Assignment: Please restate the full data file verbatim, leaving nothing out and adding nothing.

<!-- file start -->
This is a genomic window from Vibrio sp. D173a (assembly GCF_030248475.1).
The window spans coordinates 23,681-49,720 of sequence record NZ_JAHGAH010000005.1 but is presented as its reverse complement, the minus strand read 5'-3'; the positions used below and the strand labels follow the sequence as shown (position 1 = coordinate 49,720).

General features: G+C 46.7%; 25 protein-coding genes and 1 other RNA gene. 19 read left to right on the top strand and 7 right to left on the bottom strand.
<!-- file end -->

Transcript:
This is a genomic window from Vibrio sp. D173a (assembly GCF_030248475.1).
The window spans coordinates 23,681-49,720 of sequence record NZ_JAHGAH010000005.1 but is presented as its reverse complement, the minus strand read 5'-3'; the positions used below and the strand labels follow the sequence as shown (position 1 = coordinate 49,720).

General features: G+C 46.7%; 25 protein-coding genes and 1 other RNA gene. 19 read left to right on the top strand and 7 right to left on the bottom strand.